Born: 9 March, 1938 in London. Died: 11 December, 2014 in Windsor, aged 76
While he was well known for numerous television appearances in dramas and soap operas Tom Adams became internationally known when he played Flight Lieutenant Dai Nimmo in the classic World War Two movie The Great Escape.
Adams played an invented character who was in charge of the cunning diversionary tactics that were used while the tunnels – Tom, Dick and Harry – were being dug. This was particularly vital when the prison choir had to enthusiastically cover the noise when digging Tom.
In fact Nimmo’s character was based on various prisoners who organised football matches, boxing bouts and culture evenings to distract the German guards at Stalag Luft 111. Of the 53 who did escape only three got away: Adams’ character did escape but was later recaptured.
The film has become a classic – not only for the famous Steve McQueen motor bike ride. At the end the simple line, “This film is dedicated to the Fifty” captured both the courage and the heroics of those individuals.
Adams gave a subtle and carefully delivered performance amongst the many stars (McQueen, Richard Attenborough, James Cockburn, Charles Bronson, Gordon Jackson and James Garner) and thus began a successful career that seldom saw him out of work.
He had a calm elegance as an actor – his swarthy good looks allied to a voice that was described as “rich and chocolatey” made him in demand both on the screen and for voice-overs. He was, for example, the long-running voice of the digital channel E4 and was often heard on advertisements.
Tom Adams was brought up in south London and trained as a teacher. He then taught English and drama at the Cardinal Griffin Secondary Modern School, Poplar in London but also did occasional television work. He was seen in early episodes of the soap Emergency Ward 10 and ITV’s The Avengers.
He was ideal casting as either the upper class officer type or a crooked, well-connected, toff. Adams appeared in the west end before he was cast – somewhat out of the blue – as Dai Nimmo in The Great Escape. It was a huge opportunity for a young actor.
The three-month shoot took place near Munich, starting in June 1962. The budget was about $4 million, and Adams’ fee, compared to what he had been paid, was astronomic and allowed him to buy his first car and eat in the best restaurants in Munich.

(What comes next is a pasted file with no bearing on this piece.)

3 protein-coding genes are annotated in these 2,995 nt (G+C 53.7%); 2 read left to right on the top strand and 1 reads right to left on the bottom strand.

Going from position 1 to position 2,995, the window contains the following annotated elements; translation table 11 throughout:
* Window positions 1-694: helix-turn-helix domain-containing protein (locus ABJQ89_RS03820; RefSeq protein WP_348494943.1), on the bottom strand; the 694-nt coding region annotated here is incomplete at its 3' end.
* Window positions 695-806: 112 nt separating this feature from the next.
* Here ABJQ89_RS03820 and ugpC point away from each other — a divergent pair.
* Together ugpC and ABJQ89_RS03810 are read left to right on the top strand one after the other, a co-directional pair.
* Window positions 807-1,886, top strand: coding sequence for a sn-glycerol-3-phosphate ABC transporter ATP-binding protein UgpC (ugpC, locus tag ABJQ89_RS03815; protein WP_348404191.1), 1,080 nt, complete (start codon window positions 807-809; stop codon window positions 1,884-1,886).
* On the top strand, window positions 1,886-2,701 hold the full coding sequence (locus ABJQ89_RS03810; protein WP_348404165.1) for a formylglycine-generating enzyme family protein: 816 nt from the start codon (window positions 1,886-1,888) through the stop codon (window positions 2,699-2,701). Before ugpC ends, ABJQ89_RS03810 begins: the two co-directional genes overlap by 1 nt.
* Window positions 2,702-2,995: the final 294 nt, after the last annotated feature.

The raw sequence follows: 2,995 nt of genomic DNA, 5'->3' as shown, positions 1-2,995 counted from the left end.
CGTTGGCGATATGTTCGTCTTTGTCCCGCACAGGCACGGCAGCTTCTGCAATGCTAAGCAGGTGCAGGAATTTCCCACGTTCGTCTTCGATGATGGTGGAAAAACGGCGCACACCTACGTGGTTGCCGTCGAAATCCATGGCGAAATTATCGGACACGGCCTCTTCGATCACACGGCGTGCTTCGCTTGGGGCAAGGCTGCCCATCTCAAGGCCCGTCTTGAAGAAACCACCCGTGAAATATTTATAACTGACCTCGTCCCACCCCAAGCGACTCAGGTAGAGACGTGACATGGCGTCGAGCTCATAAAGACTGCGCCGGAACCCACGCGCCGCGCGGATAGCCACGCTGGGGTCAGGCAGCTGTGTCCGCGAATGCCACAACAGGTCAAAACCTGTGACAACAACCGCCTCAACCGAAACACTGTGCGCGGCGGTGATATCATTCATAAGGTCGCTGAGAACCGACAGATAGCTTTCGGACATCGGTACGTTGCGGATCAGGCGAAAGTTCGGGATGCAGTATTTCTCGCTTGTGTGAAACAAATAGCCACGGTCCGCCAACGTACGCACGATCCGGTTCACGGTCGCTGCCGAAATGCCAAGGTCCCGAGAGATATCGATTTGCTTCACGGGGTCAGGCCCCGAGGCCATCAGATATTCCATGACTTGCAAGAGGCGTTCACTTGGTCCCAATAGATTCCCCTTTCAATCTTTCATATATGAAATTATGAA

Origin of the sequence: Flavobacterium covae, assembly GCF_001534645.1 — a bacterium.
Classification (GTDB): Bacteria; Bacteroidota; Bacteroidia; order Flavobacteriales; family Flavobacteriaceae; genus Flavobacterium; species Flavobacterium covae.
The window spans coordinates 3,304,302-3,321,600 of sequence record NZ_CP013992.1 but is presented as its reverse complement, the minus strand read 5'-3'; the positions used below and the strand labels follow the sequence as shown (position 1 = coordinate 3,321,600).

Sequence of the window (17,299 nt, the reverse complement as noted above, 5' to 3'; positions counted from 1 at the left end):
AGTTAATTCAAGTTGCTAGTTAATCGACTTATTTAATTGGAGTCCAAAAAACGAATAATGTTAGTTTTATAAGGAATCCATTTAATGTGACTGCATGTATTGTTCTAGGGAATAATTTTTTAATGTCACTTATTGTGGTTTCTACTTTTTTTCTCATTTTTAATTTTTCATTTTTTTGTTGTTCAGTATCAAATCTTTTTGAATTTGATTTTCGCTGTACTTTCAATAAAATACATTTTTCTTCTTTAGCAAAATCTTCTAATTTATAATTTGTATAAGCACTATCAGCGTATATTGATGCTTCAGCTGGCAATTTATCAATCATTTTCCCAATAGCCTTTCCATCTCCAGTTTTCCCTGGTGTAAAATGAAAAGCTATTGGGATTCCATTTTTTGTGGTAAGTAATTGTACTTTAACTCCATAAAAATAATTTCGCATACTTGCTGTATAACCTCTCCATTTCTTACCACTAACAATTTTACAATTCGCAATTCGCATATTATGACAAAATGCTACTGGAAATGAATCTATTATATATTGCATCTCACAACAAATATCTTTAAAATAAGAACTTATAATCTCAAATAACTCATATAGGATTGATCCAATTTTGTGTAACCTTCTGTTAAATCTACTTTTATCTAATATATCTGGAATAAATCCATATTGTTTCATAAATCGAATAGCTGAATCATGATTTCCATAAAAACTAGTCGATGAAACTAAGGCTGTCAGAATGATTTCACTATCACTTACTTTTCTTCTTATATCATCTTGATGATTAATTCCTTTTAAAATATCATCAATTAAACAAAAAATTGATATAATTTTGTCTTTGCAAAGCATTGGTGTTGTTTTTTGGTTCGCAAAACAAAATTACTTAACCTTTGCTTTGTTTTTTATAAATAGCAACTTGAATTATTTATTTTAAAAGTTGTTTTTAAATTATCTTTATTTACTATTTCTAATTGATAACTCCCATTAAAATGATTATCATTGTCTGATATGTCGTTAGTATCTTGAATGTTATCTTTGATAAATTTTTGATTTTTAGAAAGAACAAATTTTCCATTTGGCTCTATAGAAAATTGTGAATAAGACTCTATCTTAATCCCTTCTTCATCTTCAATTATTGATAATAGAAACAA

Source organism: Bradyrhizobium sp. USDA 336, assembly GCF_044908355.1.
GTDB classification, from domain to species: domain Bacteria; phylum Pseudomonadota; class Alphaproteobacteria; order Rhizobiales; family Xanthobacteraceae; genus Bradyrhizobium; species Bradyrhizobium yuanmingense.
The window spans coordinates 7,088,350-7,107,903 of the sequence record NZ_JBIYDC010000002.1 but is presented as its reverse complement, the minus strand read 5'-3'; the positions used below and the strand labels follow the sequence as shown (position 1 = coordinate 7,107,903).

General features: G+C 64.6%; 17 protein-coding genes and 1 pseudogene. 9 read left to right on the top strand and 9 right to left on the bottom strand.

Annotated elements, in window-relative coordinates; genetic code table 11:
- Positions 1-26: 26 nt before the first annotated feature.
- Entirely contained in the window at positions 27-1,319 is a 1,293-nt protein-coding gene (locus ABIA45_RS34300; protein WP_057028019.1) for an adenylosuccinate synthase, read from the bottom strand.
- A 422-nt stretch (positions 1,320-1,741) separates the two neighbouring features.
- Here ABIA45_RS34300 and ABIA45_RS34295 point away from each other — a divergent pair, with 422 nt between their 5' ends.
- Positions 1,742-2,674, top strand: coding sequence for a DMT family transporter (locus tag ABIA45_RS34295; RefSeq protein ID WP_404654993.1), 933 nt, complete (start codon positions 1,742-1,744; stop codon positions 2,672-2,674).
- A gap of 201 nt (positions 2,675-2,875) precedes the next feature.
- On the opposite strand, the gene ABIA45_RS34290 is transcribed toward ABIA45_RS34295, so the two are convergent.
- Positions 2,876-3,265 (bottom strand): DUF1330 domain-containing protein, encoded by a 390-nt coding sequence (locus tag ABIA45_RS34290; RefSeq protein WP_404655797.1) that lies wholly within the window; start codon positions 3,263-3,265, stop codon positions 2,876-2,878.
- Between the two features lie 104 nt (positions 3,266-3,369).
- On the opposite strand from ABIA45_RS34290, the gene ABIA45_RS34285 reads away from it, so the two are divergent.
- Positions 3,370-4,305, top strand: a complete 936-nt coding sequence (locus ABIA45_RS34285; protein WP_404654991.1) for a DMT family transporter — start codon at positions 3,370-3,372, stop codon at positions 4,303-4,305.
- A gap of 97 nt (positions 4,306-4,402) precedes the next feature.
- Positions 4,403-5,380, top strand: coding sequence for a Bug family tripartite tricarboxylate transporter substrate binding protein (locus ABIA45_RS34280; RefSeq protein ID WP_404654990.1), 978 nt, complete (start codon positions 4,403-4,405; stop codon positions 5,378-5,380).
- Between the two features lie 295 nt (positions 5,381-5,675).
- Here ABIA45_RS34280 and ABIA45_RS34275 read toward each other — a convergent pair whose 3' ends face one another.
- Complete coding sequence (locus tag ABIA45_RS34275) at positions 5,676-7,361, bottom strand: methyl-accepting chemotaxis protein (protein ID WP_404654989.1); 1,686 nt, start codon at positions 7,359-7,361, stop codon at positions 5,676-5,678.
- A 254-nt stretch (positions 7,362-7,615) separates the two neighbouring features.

Years later he recalled: “It was a lovely summer. I had a hell of a time. Steve McQueen was as mad as a hatter. He wrote off six or seven cars out there.” Despite the many egos on the set Adams much admired McQueen. “I couldn’t put my finger on it. But on nights out in Munich, if he walked into the bar, the women would be around him. What did he have?”
In 1965 Adams returned to more mundane movies and played the lead in Licensed to Kill playing a secret agent – an imitation of James Bond. Other movies followed and the all-action TV series The Persuaders (with Roger Moore and Tony Curis) and Dixon of Dock Green.
In 1975 Adams landed the role of Dr Guy Wallman in ITV’s daytime medical soap, General Hospital. The soap proved popular and was moved to an evening slot. He left General Hospital in 1978 and took over the role of Sir Daniel Fogarty in BBCTV’s hit drama The Onedin Line. Adams was an influential MP who prevented the family shipping line being sold to a consortium.
It was a role he much enjoyed. “I owe a lot to the Onedin Line” he once said. “It helped me tremendously.”
In 1980 he was cast as Chief Inspector Nick Lewis in the eleven-episode series The Enigma Series. The inspector had been reluctantly transferred from The Met to the new Prisoners’ Property Office and had to investigate unsolved crimes. It was a hard-edged police drama and Adams showed his versatility as an artist in capturing the harsh side of the character.
Thereafter Adams was seen in Dr Who and Strike it Rich! a BBC drama about a family inheriting a windfall. For two years (1987/88) he was Malcolm Bates in Emmerdale.
Adams often attended Great Escape reunions and proved a fund of knowledge about the filming and the stars. At one meeting at the Imperial War Museum in 2003 Adams remembered with a rueful smile. “There were more real veterans than there were surviving actors from the film. And the veterans were all real live wires!”